Skyrora, a UK-based rocket designer, manufacturer, and deployer, has developed Skyprint 2 – largest hybrid 3D printer in Europe of its kind, to improve the speed and efficiency of manufacturing rocket parts. Allowing printing and machining on the same bed reduces process complexity, cost, and printing time by around 30% compared to other printers.
Another significant advantage of Skyprint 2 is its ability to manufacture using subtractive or additive processes, allowing it to repair parts and machine items that were not originally printed.
Skyprint 2 – Largest Hybrid 3D Printer in Europe
Following in the footsteps of Skyprint 1, when production begins in Q2, the bespoke Skyprint 2 will provide a cost-effective, bi-metallic, hybrid manufacturing service to meet the growing demand for small satellite launches, allowing Skyrora to take complete control of the manufacturing process. Skyrora’s vision is to meet this growing demand by combining proven technology with cutting-edge innovation to provide affordable, responsive access to space.
Skyprint 2 will employ Inconel, a superalloy known for its mechanical strength at high temperatures that makes up the majority of the mass of Skyrora’s rocket engines and employs the Directed Energy Deposition (DED) process. This is an additive manufacturing process that uses focused thermal energy to fuse materials by melting them as they are deposited. Skyprint2’s ‘near net shape’ DED process, which minimizes material usage, is one of its key features. Any residual material that would otherwise be lost due to blowout is instead collected and recycled, allowing for greater material efficiency and more sustainable part manufacturing.
Standard, bulk methods of producing Inconel alloy engine parts (oxidation-corrosion-resistant materials well suited for extreme environments subjected to pressure and heat) can take up to 10 weeks from concept to production, not including quality modifications. Because of 3D printing’s direct forming capabilities, the time required to manufacture key rocket engine components has been significantly reduced to only two weeks using Skyprint 2. Skyprint 2 is radically altering what is possible in hybrid manufacturing services due to its increased design dexterity, which allows for greater changes in design between iterations.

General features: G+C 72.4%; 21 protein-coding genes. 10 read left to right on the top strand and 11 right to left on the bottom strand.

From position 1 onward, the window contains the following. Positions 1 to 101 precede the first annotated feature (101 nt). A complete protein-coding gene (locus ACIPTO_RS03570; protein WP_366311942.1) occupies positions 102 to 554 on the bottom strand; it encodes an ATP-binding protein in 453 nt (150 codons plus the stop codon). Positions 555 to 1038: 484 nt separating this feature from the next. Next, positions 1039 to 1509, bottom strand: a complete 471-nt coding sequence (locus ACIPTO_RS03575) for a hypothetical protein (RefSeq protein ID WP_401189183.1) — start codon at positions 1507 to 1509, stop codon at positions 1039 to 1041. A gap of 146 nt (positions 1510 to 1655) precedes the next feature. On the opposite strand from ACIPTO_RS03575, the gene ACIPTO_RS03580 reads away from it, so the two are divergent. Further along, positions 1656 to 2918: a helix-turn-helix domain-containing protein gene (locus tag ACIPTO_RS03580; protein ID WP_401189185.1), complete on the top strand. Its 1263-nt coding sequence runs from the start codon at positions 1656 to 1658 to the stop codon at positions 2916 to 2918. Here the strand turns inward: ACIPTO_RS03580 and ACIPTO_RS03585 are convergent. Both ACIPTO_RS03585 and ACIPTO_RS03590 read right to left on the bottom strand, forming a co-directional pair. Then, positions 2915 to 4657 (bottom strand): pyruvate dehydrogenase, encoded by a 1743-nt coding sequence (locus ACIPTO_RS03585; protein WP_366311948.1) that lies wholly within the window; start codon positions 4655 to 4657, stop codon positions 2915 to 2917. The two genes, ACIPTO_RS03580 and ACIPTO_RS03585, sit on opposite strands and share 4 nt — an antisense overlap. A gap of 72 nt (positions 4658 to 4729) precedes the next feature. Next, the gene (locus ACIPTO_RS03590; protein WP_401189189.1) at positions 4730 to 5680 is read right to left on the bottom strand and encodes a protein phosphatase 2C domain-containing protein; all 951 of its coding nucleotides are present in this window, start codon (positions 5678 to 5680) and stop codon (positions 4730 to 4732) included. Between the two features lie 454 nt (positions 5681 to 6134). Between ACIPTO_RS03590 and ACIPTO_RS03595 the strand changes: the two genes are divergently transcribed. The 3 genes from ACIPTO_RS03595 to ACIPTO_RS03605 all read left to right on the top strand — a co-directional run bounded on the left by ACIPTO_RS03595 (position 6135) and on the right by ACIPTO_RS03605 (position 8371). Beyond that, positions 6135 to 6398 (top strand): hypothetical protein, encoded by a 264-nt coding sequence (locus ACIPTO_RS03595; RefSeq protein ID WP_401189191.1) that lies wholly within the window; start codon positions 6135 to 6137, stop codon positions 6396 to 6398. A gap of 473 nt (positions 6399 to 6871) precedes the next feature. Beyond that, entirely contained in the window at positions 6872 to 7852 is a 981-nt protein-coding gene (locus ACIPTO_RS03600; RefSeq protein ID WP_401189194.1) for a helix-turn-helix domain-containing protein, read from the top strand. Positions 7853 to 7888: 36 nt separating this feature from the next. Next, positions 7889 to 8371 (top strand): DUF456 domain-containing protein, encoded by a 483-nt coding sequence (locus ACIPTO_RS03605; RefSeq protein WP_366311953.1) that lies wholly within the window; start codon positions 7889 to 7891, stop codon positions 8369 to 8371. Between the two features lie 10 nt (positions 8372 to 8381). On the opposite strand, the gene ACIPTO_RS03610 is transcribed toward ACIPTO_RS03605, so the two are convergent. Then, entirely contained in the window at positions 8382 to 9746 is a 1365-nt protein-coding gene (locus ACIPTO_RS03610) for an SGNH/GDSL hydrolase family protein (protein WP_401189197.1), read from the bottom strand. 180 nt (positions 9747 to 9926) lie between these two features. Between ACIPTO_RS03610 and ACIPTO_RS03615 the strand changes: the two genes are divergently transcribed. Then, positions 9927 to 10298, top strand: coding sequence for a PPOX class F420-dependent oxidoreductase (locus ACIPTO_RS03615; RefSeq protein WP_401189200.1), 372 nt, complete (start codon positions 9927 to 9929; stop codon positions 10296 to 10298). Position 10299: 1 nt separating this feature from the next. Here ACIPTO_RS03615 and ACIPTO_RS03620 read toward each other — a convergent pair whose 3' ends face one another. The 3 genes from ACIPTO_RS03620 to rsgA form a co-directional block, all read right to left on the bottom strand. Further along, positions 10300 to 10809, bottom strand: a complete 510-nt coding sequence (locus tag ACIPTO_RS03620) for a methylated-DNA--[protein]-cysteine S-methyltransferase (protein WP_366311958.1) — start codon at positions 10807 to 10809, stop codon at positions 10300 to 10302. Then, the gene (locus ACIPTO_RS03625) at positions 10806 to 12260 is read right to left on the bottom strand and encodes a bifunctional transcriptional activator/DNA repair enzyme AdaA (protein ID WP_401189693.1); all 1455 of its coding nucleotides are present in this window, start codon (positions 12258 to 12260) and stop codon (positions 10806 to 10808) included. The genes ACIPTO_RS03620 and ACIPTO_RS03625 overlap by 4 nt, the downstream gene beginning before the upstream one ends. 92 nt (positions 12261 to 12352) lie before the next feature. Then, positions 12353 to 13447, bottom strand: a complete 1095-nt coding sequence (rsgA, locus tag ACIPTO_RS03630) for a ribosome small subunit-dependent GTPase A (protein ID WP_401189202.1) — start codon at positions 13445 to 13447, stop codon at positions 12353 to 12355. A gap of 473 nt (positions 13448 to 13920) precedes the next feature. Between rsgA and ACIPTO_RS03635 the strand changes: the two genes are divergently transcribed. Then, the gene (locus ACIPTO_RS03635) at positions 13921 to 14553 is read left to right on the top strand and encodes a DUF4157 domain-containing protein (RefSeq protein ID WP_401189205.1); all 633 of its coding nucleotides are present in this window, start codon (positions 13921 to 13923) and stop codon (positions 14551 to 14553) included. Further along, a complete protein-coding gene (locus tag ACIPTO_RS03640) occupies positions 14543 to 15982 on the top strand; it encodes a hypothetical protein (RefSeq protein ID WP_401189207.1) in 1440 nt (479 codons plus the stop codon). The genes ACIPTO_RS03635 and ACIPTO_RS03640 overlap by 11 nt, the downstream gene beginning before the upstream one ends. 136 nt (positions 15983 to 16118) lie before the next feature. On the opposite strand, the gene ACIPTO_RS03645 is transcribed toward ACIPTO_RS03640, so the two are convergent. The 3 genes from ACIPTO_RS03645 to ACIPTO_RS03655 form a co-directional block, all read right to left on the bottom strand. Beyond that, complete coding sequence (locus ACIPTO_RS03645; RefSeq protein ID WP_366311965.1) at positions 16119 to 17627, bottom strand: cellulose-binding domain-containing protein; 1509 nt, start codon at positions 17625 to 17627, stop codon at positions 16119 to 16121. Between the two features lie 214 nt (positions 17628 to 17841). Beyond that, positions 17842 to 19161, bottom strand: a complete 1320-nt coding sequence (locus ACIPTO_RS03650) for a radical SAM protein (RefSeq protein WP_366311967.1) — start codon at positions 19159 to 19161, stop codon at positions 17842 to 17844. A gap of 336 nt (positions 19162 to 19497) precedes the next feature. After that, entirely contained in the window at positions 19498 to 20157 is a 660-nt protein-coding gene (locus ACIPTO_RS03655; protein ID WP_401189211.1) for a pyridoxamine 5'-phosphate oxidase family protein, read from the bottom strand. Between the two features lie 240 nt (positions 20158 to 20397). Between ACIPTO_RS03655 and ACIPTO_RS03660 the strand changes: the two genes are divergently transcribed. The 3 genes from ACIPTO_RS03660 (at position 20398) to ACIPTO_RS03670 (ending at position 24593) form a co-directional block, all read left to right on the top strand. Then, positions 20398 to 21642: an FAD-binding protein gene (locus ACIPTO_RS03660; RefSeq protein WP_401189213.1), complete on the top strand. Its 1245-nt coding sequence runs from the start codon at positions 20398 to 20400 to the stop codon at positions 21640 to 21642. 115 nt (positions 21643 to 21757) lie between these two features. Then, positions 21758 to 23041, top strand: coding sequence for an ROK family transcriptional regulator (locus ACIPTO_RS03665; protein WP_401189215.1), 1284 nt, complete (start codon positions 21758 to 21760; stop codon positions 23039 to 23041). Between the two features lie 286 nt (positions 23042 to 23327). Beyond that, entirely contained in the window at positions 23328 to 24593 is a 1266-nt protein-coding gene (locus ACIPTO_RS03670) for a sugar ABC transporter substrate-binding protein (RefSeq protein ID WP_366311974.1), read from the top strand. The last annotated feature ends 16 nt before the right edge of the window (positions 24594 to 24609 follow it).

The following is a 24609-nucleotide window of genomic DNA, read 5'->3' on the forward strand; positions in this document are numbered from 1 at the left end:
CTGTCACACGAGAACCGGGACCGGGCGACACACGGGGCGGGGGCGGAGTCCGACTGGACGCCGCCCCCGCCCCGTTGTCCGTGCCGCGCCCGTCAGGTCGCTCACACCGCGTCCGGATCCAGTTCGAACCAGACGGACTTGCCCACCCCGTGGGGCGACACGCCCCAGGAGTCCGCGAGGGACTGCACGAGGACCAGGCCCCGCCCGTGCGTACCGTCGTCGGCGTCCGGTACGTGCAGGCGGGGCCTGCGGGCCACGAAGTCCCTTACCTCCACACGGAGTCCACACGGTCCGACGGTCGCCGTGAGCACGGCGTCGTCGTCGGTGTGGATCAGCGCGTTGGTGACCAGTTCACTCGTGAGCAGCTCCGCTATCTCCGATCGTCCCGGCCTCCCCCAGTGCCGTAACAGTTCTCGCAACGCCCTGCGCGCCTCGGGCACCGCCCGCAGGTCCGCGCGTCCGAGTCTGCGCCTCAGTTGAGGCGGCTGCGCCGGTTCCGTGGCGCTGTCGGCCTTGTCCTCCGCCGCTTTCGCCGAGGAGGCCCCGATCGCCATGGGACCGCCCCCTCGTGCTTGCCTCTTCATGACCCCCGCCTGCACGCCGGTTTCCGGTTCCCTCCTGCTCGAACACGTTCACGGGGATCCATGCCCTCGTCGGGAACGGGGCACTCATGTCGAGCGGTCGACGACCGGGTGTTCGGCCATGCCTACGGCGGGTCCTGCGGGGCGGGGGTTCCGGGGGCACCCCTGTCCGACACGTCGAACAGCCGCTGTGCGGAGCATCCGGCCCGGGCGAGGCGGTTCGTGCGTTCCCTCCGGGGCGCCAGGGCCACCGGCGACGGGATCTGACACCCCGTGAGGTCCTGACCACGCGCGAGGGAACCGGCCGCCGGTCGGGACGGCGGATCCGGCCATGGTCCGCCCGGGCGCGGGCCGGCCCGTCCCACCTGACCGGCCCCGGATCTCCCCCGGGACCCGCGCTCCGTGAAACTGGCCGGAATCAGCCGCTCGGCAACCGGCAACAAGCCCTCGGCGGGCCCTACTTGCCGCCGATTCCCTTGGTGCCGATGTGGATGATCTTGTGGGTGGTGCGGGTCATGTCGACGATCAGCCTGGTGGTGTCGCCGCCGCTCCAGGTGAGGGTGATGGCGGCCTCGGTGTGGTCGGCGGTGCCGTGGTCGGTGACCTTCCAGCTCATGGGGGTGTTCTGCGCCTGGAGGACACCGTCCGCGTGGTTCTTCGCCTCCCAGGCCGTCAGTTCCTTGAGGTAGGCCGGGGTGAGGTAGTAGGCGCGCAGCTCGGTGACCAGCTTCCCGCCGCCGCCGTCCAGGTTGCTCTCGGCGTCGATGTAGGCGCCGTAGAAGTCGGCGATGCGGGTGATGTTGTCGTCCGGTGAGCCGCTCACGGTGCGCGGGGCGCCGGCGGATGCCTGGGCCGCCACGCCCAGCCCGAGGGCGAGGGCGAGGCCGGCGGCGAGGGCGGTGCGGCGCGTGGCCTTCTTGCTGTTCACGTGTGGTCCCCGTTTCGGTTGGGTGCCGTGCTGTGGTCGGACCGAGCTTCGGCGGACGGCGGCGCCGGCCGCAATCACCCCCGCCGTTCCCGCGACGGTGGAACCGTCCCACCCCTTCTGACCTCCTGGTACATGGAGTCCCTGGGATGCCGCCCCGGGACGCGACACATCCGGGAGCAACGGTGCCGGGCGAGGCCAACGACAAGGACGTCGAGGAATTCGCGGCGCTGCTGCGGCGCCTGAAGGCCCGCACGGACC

“Skyprint 2 reinforces our ambitions to not only be the first company to launch from UK soil, but also to do so in the most sustainable way possible. By taking greater control of the design and manufacturing process of our parts using our custom-built industry-leading 3D printing technology, we are taking another crucial step closer to offering a significant space service from our own soil. Creating this cost- and time-effective solution encapsulates the innovation and talent that resides at the heart of the UK space industry. As an asset, Skyprint 2 is a real game-changer – it will transform Skyrora’s operations and expand the limits of what is possible when it comes to space engineering in general.”– Volodymyr Levykin, Skyrora’s founder and CEO
16 Launches a year
Following Skyrora’s announcement in October 2021 of a multi-launch agreement with SaxaVord that will allow the company to complete 16 launches per year by 2030, Skyrora’s ability to fully design and print parts using Skyprint 2 will significantly reduce the timeframe required for Skyrora to manufacture its rockets beginning in 2022.
Skyrora also successfully completed trials of the Skyrora XL rocket’s third stage, including its orbital transfer vehicle (OTV) – a vehicle that, once in orbit, can refire its engines around 15 times to complete tasks like acting as a space tug or performing maintenance and de-orbiting of defunct satellites. The development of Ecosene, a rocket fuel made from otherwise unused plastics, exemplifies the sustainable innovations at the heart of Skyrora’s business as it strives to solve the most pressing issues confronting the space industry.
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